17th Century

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The survivors of the Haarlem, wrecked in Table Bay in 1648 recommended that a victualling station be set up there. The weight of their recommendations is not clear, but nevertheless the governing board of the Dutch East India Company, usually referred to as the VOC, resolved to set up a temporary settlement at the foot of Table Mountain. This location was preferred to the safer harbour at Saldanha because of the abundant fresh water running off the slopes of Table Mountain. (ref 2)


~The history of water rights in South Africa can be traced back to the pre-settlement of Europeans in the Cape in 1652. Prior to European Settlement, the water rights were governed by African Customary Law. Needless to say, though, these water rights were not pronounced but were just common knowledge and were also not contested among individuals in a community. They only came up when a community or a tribe felt another tribe or community was unfairly encroaching into its resources to its disadvantage. (ref 5)

~Van Riebeeck established a VOC victualling station in Table Bay, main water supply is Platteklip Stream.(Ref. Timeline:  Water Supply to the City:  The first 300 years – circa)


First environmental ‘legislation’ – aimed at protecting water supplies from human fouling  (Ref.3)

When man arrives pollution follows.  In 1655 van Riebeeck received a complaint from the VOC that the crew of a ship had been made ill by water taken in at the Cape.  This was a serious indictment, not only on van Riebeeck’s competency, but also of the suitability of the Cape as a victualling station – there was competition from St Helena.  He immediately issued a “plakkaat” – the first South African environmental legislation – to prevent pollution of the water source:  Nobody shall turn sheep into the water, nor wash, nor stir up the water above the flow of the beck and fountain where the ships draw water, neither shall anyone dam or divert the water.  People may wash only at the proper place on the east side of the moat of the Fort.  They may not keep geese nor allow them to swim there.  Nobody may cross the water furrow between the Fort and the Mountain with wagon, cattle, or merely in person other than by the usual places and bridges.”  And significantly: “Everyone of the inhabitants shall clear away the mess dirt and dung heaps in front of their houses”.   (Ref.2)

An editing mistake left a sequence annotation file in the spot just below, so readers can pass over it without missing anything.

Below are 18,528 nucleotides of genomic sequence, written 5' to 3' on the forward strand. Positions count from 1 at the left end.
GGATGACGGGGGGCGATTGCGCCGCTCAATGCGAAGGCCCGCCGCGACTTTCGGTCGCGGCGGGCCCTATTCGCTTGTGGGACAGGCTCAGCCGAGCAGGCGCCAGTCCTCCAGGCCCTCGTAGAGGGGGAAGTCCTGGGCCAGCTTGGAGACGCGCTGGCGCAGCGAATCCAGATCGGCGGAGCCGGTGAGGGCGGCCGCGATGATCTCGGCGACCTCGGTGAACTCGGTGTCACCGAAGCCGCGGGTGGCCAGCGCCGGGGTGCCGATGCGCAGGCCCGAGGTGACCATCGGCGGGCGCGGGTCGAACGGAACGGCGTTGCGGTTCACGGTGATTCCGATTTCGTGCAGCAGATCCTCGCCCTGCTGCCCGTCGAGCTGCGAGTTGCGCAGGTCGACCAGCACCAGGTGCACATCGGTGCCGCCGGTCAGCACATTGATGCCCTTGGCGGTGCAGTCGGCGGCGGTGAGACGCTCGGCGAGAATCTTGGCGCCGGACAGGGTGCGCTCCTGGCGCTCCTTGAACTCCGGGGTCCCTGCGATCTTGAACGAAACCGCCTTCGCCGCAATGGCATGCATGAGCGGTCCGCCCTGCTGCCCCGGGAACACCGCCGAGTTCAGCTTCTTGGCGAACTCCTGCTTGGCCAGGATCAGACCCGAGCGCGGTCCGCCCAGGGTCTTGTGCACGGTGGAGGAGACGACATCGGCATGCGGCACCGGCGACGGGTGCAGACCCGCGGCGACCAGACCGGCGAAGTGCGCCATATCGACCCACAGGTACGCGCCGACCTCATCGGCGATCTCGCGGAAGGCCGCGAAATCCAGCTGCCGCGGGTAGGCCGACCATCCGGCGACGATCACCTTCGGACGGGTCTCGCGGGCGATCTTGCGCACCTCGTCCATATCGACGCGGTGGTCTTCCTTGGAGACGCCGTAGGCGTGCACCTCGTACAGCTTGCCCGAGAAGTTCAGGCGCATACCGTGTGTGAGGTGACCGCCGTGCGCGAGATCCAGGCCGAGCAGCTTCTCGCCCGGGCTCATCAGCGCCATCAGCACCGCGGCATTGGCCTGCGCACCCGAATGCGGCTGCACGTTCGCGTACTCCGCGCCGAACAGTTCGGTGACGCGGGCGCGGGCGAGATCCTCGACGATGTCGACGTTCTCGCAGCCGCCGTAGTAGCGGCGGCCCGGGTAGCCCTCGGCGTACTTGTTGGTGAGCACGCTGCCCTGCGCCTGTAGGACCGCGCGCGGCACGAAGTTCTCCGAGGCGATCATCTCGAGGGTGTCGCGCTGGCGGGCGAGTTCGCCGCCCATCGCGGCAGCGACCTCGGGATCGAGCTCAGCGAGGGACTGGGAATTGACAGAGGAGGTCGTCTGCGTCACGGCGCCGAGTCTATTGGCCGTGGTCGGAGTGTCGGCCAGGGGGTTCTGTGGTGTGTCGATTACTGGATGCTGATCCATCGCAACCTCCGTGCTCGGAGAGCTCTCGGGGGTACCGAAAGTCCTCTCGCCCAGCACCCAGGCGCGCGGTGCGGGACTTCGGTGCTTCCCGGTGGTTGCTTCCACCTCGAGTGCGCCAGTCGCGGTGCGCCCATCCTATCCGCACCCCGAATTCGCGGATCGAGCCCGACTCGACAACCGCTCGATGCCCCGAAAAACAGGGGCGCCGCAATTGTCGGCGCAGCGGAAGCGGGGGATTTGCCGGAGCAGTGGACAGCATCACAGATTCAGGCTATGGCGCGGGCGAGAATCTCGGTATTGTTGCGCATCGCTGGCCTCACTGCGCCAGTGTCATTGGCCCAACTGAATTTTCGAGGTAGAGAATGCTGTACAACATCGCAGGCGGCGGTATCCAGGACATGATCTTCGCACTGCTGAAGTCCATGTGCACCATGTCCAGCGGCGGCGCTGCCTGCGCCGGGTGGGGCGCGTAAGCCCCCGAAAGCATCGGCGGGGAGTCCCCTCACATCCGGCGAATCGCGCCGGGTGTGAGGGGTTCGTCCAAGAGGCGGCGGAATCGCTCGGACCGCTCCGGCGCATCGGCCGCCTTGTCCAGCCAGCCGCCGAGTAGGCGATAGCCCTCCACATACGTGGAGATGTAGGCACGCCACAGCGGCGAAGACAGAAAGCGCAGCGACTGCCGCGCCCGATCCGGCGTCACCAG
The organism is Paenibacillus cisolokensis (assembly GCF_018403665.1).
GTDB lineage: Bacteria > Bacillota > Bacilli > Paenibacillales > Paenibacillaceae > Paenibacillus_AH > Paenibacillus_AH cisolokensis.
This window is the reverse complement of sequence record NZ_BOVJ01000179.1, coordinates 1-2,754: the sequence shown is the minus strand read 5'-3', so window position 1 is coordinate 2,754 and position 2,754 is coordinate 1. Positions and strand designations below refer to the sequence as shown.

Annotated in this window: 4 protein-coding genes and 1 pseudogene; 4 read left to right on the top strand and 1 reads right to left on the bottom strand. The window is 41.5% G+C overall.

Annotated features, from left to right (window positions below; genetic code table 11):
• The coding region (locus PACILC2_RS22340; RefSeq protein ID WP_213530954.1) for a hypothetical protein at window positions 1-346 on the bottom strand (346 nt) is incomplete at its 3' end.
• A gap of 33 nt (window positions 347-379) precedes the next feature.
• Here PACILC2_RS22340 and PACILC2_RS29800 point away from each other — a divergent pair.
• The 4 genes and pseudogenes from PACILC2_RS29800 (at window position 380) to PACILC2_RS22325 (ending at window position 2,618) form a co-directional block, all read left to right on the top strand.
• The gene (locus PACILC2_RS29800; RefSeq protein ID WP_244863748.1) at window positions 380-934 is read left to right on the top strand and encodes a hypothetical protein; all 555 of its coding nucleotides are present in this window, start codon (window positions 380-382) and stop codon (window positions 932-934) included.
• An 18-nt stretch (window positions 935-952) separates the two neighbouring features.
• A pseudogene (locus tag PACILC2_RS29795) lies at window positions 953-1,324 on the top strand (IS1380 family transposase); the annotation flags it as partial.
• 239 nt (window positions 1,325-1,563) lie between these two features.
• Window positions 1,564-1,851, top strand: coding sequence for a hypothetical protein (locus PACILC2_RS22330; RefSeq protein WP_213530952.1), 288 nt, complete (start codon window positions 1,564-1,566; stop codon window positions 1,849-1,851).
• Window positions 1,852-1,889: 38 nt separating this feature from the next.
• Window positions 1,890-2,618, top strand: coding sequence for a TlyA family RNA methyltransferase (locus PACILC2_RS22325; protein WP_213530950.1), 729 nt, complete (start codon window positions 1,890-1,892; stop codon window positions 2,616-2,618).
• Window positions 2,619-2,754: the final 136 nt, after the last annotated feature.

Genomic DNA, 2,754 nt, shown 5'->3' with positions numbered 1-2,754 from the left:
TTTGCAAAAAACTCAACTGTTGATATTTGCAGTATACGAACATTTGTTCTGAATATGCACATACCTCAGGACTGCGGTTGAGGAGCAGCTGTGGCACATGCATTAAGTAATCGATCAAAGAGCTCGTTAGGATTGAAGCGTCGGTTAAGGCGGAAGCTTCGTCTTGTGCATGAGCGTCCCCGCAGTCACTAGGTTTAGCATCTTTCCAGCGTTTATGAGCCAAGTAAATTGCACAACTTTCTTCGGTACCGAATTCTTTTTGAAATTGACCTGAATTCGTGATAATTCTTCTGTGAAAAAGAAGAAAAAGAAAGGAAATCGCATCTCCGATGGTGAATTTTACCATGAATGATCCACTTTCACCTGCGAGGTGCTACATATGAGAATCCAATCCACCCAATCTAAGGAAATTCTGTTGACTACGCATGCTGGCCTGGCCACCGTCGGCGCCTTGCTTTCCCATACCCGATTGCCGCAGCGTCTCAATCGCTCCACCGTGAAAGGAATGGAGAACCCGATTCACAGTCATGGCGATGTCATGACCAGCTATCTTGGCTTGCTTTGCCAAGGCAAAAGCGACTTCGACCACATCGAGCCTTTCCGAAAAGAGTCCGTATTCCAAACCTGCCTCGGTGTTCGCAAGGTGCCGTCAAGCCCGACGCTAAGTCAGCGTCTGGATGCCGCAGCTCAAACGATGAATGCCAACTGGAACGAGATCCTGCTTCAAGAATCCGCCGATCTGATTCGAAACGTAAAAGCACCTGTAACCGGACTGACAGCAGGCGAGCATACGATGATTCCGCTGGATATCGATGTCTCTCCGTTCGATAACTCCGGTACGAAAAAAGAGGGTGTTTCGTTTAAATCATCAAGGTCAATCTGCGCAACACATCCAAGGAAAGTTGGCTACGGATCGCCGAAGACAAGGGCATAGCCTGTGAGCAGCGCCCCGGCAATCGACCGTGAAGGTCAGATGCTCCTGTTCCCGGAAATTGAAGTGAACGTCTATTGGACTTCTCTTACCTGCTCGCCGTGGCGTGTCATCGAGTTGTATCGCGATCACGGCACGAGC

Ref.1. Woodhead Dam. 100 years. Centenary. City of Cape Town. ISBN 1-874924-72-4

Ref.2. Tony Murray. History of Rivers and Drainage in the Cape Metropolitan Area.

Ref.3 Timeline: Water Supply to the City: The first 300 years – circa

Ref.4 Discovering Southern Africa – T.V. Bulpin

Ref.5 http://books.google.com/books?id=if5BWWiEhx8C&pg=PA159&sig=PUL0Ho1kkBdN2PtCNJsSRv5mxOE&hl=en#v=onepage&q&f=false

Ref 6 South Africa ’77 – Official Yearbook of the Republic of South Africa

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